I know it's not a great photo, but that's the Shiroishi High School Symphonic Wind Ensemble there.
When they wrapped up, we decided it was time to take advantage of the ultimate festival experience: the food. There was a stall selling grilled meat, but I was far more interested in the one with the fried food next door. There, I got to try some takoyaki (fried octopus ball), one of the most common festival foods in anime. It wasn't horrible by any stretch, but one was pleanty for me for the next decade or so. What I really loved was the "imo mochi", or potato mochi. It was deep fried and covered in some sort of liquid sugar, and it was delicious. Apparently it's a Hokkaido thing, where they replace the rice flour part of mochi with potato starch, but all I really know is it's crispy and gooy and sweet and wonderful. Festival food really is the best thing ever.

So good... Want more...
As we were eating our food, a new act came on stage. It was a duo that played / sang some sort of electronic music, almost vocaloid sounding. They were really good too, but we didn't stay to listen. We were going to spend the rest of the afternoon at the Historic Village of Hokkaido and, for whatever reason, we decided we were going to walk there. An hour and a half away. After being on our feet at the festival, we were going to walk an hour and a half to a replica village that you walk through, and somehow all of us figured that there was nothing the matter with this plan. There must be something wrong with us. To be fair, we were in a pretty rural area, so public transit wouldn't have saved much time itself, so I guess it seemed like a good idea at the time. I think we must be broken. At least the scenery was nice. We hadn't ever really explored a rural area of Japan before, so that was something new.

We eventually made it to the park with the village, with about an hour and a half to go until closing time. Unfortunately, due to that time constraint, there wasn't much time to actually see the village in much detail, but we did walk past pretty well every building, and we picked a few to wander around inside of. A lot of the places did the traditional Japanese thing of asking you to take your shoes off in the entryway and giving you slippers to walk around the inside with. The problem with that is that my shoes aren't really designed to be slipped on and off very quickly, so any time I wanted to explore the inside, it was a bit of a time investment. This led to just exploring the entryway of several buildings, but since we were pressed for time anyways, it didn't really matter I suppose. It was pretty fascinating though. These were mostly replica buildings from the Meji and Taisho eras (mid 19-20th centuries) when they lived quite differently from now. There were also some cosplayers doing a photoshoot that we kept bumping into.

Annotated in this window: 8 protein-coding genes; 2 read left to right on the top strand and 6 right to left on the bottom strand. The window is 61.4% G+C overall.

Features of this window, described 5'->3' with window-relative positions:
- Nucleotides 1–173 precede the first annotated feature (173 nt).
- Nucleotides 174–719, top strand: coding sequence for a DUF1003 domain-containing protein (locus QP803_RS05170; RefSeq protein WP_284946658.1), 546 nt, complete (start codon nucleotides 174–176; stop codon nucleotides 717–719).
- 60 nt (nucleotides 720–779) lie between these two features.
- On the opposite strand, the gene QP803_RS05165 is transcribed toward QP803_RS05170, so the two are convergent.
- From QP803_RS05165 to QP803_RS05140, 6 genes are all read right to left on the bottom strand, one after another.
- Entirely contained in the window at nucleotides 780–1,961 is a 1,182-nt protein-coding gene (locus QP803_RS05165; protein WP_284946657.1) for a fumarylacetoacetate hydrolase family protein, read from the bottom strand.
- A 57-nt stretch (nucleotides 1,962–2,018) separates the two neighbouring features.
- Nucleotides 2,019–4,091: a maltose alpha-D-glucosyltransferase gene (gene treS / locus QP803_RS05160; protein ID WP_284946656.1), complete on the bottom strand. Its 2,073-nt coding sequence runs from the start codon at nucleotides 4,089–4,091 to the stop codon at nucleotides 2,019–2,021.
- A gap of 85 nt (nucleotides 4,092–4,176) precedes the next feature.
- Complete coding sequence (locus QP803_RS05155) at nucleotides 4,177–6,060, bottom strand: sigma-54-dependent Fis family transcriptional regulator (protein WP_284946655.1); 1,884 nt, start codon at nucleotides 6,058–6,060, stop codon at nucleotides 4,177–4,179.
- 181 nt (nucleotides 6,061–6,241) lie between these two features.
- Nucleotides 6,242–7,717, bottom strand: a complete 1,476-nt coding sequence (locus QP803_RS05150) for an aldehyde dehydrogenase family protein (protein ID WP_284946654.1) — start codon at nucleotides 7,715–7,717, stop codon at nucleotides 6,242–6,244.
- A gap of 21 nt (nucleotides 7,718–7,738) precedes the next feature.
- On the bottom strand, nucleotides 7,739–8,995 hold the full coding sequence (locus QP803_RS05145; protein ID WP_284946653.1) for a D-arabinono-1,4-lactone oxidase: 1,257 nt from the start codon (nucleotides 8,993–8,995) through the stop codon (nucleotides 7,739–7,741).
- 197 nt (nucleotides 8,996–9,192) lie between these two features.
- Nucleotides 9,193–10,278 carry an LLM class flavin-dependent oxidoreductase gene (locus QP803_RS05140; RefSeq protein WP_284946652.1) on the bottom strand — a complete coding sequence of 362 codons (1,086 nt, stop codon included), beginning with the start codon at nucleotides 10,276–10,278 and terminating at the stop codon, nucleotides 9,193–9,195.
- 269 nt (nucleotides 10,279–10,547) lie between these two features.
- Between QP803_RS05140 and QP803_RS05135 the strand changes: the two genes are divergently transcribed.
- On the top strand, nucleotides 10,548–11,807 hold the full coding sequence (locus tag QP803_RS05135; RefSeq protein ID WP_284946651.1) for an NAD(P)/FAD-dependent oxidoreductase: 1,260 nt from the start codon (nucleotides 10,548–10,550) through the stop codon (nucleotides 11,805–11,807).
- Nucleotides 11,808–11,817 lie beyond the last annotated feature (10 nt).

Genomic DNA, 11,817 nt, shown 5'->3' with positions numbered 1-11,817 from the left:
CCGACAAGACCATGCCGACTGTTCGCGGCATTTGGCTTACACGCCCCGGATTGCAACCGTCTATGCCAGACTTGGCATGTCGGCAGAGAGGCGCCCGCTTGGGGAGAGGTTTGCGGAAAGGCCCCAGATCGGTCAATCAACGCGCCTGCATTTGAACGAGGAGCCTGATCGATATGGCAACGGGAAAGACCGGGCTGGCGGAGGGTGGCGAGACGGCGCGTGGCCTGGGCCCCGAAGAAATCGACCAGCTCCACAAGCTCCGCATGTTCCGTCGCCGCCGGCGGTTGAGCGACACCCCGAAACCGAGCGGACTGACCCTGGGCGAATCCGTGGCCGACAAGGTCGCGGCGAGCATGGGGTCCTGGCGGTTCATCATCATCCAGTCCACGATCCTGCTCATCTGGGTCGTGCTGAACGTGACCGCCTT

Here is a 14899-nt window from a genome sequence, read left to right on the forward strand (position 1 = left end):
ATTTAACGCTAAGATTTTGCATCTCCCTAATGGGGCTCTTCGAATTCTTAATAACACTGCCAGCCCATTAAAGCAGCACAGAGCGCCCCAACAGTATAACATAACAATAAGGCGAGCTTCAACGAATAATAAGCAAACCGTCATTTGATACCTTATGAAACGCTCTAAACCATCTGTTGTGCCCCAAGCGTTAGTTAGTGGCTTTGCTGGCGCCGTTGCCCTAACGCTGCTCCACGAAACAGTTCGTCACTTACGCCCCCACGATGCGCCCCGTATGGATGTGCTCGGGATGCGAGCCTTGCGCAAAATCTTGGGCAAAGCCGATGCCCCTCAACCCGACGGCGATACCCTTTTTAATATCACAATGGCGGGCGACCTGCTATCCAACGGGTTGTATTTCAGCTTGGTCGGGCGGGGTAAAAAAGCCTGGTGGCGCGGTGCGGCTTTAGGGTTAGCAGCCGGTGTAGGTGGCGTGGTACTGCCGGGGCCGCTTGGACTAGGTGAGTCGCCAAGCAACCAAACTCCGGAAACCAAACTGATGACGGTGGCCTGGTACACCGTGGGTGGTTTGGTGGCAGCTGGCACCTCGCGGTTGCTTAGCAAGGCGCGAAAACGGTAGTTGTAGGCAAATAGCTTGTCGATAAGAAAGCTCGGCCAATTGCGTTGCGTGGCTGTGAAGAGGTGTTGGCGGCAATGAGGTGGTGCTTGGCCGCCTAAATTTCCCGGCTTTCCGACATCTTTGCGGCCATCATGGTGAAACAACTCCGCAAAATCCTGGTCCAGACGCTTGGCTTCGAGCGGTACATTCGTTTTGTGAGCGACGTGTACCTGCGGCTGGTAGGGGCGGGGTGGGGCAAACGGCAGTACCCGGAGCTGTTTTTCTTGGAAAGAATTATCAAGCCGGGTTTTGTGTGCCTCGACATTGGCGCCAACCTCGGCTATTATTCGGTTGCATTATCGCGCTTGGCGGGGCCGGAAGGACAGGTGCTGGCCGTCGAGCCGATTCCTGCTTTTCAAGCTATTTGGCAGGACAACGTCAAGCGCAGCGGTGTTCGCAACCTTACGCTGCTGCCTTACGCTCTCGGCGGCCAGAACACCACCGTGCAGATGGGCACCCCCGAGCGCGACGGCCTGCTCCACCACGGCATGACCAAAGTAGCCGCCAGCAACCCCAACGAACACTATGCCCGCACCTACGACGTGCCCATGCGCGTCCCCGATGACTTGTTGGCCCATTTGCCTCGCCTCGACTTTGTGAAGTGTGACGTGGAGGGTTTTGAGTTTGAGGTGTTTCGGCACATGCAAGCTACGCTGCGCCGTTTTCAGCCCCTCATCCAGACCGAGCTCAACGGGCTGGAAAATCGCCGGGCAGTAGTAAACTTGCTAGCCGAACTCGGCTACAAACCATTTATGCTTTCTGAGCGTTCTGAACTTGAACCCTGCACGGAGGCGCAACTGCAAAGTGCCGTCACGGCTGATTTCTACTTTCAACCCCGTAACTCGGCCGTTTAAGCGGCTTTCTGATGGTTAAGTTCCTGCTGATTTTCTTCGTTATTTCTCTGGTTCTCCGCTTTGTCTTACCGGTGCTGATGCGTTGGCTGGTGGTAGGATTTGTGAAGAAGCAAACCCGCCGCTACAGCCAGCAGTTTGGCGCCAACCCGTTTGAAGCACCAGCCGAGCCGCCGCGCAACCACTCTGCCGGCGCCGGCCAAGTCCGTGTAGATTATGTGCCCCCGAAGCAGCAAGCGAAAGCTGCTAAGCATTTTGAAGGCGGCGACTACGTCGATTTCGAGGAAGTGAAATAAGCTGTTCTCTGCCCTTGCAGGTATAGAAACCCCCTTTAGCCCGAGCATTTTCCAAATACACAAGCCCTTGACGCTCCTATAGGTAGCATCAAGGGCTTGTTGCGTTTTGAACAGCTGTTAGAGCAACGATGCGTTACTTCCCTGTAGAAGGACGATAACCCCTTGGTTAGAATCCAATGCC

This was probably the oldest looking building; most were brick or something.
We stayed until closing time, and then we headed off back towards the center of town (taking a bus this time) to find dinner. We found a place on Google that, once again, we could not find on the street, so after asking at the tourist information place, we were sent to a super expensive grill-your-own-food place. Not Korean BBQ this time, but Japanese style. No idea what the difference is though. Anyways, we decided to get the all-you-can-eat of the spicy chicken, pork, and (my favourite) lamb. It was really good. I have no idea how much I ate, but I got my money's worth for sure. All-you-can-eat is pretty amazing like that.

Ladies and gentlemen, this is what $30/person looks like.
After the meal, we just headed back to our accommodations. Turns out, I got sunburned for the first time this trip, so you know it was a nice day for sure. The 30,000 steps we walked probably played some part in that too though. Tomorrow is mostly another day in Sapporo, with a bit of travel to Tokyo at the end. It's unfortunate, but the trip is coming to a close; I'll be sad to go home.